Now majority rules down the line, I mean, not right away of course, translates into shifting the balance of power, sociologically speaking, in Iraq, in favor of minorities and the Shiites of Iraq and it is bound to be accompanied by resentment by those groups that feel disempowered or feel that effectively they have been disempowered. So this is not an easy task. It is easy to talk about it, but we're talking about a state system that has rested on this balance, on a certain social and ethnic balance of power, that goes back to the early 1920s following the fall of the Ottoman Empire. So shaking that up is a matter of social revolution as well as a political one.

Economically, of course, the revolution that we are talking about translates into the privatization of Iraq, the opening up of the Iraqi economy to the world's markets and the emergence of a politically more powerful down the line business class that will play a role and that will probably be boosted and so on by the enormous oil potential of Iraq down the line.

Now that's the big picture. That's where we hope, or some of us have long argued along with/for American policy to take Iraq down the line. It is going to be very easy to get deterred or side tracked by events on the ground from this larger picture. Events are going to constantly push this away and bring up other considerations.

But it seems to me that there were some reasons for this war that, let me put it this way; whatever one thinks of the war itself, whether you were for the war before or whether you were against the war before, it almost doesn't matter at this point in hand. By utilizing the current situation, the direction of those larger roles that I've just spelled out, one can have an enormously beneficial effect on the region as a whole and on the relation of (INAUDIBLE) Arabs and Muslims have in general have of the United States.

But that is not something that will show up in the short term. There's a lot of criticism and confusion I gather from people wondering why, having liberated Iraq, Americans are not being received more favorably up and down the country and here, and there are, I get the feeling sometimes that people are upset. That Iraqis are not rapturous and falling over themselves and so on, and I think it seems to me it rests on a number of misunderstanding that are important also to deal with.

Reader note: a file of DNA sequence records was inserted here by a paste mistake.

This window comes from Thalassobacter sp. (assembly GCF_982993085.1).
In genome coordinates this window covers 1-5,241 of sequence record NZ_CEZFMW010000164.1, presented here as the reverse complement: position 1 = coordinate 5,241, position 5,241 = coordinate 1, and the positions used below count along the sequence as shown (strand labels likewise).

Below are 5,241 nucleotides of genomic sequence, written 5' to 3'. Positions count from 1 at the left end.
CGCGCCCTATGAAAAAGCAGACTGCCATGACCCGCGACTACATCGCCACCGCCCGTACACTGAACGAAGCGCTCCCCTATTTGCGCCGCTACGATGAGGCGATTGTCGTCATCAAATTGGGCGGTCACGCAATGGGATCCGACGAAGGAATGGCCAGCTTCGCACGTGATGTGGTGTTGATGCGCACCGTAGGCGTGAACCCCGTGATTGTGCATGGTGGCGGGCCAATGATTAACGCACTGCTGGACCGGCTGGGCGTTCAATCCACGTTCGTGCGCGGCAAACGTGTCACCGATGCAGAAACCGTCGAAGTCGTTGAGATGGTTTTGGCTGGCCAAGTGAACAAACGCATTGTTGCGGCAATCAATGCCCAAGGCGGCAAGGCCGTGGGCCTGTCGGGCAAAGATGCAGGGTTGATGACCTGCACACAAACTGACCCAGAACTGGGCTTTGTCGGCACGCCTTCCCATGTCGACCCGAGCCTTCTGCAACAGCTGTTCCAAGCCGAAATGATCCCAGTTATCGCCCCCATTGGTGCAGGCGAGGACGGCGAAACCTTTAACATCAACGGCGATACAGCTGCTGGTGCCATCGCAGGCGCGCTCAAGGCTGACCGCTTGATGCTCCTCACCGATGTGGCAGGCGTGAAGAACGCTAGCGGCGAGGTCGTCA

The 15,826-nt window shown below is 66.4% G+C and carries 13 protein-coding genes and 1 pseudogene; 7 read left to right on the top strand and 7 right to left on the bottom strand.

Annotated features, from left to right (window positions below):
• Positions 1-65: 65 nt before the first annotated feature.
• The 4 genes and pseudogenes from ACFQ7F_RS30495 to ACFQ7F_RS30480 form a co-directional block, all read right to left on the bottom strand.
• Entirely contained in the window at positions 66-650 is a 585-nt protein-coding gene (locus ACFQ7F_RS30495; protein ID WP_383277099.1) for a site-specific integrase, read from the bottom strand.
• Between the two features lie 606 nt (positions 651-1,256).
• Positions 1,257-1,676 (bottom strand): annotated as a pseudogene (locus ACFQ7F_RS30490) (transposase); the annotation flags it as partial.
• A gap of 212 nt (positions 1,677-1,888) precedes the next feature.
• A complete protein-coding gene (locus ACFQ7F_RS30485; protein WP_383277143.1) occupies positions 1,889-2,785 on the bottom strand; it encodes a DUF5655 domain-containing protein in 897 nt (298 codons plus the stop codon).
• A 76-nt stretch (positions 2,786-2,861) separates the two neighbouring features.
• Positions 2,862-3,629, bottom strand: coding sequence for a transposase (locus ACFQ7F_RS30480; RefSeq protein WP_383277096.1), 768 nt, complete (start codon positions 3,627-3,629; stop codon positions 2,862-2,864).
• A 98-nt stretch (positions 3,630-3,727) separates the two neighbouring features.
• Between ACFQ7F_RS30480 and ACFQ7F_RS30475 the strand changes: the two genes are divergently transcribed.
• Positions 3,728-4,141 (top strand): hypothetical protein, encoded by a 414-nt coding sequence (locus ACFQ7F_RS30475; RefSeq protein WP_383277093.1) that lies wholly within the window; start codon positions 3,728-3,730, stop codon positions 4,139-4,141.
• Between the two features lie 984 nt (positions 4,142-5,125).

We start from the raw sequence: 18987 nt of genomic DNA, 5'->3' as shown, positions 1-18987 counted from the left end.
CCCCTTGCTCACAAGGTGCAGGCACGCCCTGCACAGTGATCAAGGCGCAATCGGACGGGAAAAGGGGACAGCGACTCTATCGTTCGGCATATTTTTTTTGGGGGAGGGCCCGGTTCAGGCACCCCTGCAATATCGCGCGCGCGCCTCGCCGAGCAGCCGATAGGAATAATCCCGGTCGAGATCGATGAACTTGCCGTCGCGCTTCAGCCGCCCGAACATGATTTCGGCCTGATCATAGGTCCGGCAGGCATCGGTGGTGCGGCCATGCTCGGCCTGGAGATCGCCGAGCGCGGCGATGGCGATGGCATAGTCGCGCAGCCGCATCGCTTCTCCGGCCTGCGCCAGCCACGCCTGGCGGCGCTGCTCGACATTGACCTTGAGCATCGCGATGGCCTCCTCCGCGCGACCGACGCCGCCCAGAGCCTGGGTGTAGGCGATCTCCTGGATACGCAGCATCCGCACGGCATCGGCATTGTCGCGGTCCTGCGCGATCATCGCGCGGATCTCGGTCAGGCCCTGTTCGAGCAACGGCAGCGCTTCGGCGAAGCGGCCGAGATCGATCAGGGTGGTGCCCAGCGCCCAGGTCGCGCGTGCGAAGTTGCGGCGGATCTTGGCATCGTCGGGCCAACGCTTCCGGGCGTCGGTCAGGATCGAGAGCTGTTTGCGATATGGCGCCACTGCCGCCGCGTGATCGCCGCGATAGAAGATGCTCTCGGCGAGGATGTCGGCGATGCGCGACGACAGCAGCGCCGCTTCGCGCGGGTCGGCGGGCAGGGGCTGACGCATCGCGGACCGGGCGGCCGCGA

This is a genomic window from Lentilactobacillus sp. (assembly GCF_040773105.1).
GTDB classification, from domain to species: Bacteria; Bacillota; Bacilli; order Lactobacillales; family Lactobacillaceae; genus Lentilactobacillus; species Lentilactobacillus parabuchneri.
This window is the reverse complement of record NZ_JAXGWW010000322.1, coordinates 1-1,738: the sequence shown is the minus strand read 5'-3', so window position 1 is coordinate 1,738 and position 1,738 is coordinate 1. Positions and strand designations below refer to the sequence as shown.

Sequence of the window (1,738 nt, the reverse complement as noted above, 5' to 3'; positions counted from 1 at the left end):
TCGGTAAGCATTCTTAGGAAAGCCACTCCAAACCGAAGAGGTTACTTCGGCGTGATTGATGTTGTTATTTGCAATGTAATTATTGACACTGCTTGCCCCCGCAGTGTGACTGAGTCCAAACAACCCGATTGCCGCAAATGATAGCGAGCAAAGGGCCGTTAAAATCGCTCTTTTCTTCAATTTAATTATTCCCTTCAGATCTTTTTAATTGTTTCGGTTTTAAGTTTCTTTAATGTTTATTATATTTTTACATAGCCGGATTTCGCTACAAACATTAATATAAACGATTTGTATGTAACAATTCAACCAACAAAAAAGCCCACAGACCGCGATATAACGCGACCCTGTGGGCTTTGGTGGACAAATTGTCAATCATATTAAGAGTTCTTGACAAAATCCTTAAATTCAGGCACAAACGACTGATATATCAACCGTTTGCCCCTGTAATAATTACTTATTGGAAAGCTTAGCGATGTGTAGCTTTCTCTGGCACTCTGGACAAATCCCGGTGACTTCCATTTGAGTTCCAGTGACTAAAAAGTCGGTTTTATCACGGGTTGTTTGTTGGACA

In the case of Iraq, we're talking about a population that has been traumatized in a very deep and fundamental way. After 30 years of this kind of regime, and you all have heard enough about the atrocities of this regime, but hearing is one thing and seeing is another thing. To see a population that emerges, that has known nothing but the rifle butt, nothing but oppressive treatment in one form or another, suddenly wake up and find itself in world where it can think what it wants, say what it wants, is very confusing. It's disorientating. And by and large, Iraqis of this generation that grew up under this regime will remain like this.

The future that we're talking about, the larger picture that we're talking about, is one that will belong to the next generation, which is currently in primary school and in secondary school and so on. It's not that damage to generation that has emerged from this experience.

So in this context, other destabilizing, sidetracking, deterring digressions along the way are going to be the kind of discussions that are going on at the moment about weapons of mass destruction. We said that this war was about weapons of mass destruction, how you confine them, what does that say about the war and so on. Those are important discussions. I'm not saying for one second they shouldn't be had. And personally I don't think for one second that this regime has not always been wedded to these weapons and that the story about what has happened that can't be found at the moment will one day be made clear. But that is an important discussion. But we should not let that discussion, in the media and the press, sidetrack us from the larger question of getting the Iraq project right for the sake of not only the United States' reputation in that part of the world, but for the sake of the Middle East as a whole and for the sake of all the Arab Israeli peace process as well.